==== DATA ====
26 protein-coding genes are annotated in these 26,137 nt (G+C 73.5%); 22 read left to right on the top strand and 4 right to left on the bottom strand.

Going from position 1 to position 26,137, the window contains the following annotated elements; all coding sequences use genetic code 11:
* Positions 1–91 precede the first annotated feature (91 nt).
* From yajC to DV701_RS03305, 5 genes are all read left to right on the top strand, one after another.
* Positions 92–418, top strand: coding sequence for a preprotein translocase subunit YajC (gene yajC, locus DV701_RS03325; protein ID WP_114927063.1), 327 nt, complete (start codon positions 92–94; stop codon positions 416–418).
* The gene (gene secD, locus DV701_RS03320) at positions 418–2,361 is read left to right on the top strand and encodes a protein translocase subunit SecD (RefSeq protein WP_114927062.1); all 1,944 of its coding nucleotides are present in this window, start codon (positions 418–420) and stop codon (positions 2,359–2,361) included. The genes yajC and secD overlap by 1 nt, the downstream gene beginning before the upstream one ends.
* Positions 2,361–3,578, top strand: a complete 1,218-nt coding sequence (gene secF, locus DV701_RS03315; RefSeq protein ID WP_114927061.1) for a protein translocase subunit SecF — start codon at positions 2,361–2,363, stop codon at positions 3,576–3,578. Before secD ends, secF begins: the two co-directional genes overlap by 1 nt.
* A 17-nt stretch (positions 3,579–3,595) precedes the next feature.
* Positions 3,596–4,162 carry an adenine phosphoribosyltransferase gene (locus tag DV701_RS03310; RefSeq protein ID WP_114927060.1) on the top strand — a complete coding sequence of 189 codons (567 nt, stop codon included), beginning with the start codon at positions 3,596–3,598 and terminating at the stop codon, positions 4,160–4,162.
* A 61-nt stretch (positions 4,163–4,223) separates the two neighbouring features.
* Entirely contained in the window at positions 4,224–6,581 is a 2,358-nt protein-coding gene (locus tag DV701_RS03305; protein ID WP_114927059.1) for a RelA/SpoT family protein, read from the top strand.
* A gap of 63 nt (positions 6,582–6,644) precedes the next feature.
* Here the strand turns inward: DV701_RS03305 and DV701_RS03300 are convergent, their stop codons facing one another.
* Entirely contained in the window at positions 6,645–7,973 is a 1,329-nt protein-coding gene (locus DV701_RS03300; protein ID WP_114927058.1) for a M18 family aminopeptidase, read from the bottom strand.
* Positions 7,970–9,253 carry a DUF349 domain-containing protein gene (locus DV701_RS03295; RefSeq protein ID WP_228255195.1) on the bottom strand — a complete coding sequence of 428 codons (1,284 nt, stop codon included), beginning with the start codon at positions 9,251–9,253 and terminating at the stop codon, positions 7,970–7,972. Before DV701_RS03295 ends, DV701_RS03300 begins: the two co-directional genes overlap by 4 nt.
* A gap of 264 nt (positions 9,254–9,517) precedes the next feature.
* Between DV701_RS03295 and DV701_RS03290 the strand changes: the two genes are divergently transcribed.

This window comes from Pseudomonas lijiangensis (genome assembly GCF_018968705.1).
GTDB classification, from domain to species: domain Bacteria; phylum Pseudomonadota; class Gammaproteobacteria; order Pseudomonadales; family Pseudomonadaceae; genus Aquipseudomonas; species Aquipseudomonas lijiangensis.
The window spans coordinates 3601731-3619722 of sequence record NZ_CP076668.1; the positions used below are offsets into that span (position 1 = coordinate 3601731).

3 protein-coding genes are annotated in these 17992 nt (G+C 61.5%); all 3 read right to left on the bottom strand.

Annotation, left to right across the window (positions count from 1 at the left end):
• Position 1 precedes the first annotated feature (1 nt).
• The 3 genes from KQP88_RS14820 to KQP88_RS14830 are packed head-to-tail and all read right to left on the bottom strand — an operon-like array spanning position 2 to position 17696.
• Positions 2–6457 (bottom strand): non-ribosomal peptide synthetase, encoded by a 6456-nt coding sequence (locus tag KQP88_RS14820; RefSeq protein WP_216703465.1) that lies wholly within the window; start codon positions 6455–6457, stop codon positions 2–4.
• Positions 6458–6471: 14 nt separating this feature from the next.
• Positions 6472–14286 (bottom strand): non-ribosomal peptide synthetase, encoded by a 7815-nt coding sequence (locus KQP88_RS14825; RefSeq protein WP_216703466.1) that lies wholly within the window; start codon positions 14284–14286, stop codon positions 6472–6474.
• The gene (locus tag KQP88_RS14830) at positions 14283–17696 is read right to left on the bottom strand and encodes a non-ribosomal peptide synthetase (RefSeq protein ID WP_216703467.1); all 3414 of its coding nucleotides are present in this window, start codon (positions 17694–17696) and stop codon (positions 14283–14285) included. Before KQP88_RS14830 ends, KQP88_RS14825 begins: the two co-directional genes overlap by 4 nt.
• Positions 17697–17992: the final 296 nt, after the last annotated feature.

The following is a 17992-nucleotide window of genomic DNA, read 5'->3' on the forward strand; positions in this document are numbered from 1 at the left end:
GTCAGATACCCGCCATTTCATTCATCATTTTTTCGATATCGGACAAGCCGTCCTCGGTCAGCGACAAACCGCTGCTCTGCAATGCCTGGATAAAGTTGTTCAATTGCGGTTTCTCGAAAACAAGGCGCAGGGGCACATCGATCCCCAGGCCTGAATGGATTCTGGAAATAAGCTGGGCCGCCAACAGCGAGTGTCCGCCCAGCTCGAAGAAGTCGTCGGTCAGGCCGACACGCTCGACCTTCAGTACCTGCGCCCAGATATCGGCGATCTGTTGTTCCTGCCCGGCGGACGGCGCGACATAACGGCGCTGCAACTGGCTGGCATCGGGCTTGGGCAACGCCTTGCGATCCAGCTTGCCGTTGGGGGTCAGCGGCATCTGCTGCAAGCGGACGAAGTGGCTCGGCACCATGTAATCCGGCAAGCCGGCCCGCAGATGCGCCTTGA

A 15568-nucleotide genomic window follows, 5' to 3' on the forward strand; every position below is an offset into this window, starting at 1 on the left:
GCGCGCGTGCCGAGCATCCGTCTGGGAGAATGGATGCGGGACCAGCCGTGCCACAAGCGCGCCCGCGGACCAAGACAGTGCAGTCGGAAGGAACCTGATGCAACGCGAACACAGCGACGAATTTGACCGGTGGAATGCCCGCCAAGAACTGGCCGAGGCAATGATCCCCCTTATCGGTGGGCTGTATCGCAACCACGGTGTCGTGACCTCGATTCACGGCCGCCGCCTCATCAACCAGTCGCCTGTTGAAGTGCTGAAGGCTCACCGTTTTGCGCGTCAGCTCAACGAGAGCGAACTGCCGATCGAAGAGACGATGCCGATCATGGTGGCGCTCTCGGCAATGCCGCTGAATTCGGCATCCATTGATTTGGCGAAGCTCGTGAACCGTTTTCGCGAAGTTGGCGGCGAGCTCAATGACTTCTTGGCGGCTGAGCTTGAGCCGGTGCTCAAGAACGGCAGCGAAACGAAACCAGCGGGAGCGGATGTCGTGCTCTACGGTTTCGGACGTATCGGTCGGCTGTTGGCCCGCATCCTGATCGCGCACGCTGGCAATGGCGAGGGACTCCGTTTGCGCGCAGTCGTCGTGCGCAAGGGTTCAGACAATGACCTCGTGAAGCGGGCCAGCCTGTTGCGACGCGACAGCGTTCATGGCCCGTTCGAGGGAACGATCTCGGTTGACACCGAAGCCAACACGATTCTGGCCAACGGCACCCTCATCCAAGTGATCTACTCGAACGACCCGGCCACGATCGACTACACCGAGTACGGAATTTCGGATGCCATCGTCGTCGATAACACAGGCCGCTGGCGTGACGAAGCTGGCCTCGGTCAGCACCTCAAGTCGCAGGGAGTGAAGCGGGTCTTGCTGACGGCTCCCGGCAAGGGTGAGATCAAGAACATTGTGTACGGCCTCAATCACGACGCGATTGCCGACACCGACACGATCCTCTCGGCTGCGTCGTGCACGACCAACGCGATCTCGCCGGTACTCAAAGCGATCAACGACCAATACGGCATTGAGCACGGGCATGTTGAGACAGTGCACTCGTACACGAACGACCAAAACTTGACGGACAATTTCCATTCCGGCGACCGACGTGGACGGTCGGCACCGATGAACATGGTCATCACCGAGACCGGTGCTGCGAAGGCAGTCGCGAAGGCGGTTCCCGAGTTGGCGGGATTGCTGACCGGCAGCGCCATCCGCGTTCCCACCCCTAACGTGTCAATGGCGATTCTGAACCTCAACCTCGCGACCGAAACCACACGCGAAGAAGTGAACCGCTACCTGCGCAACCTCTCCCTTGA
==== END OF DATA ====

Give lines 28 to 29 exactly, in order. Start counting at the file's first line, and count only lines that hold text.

• The gene (locus tag KQP88_RS14830) at positions 14283–17696 is read right to left on the bottom strand and encodes a non-ribosomal peptide synthetase (RefSeq protein ID WP_216703467.1); all 3414 of its coding nucleotides are present in this window, start codon (positions 17694–17696) and stop codon (positions 14283–14285) included. Before KQP88_RS14830 ends, KQP88_RS14825 begins: the two co-directional genes overlap by 4 nt.
• Positions 17697–17992: the final 296 nt, after the last annotated feature.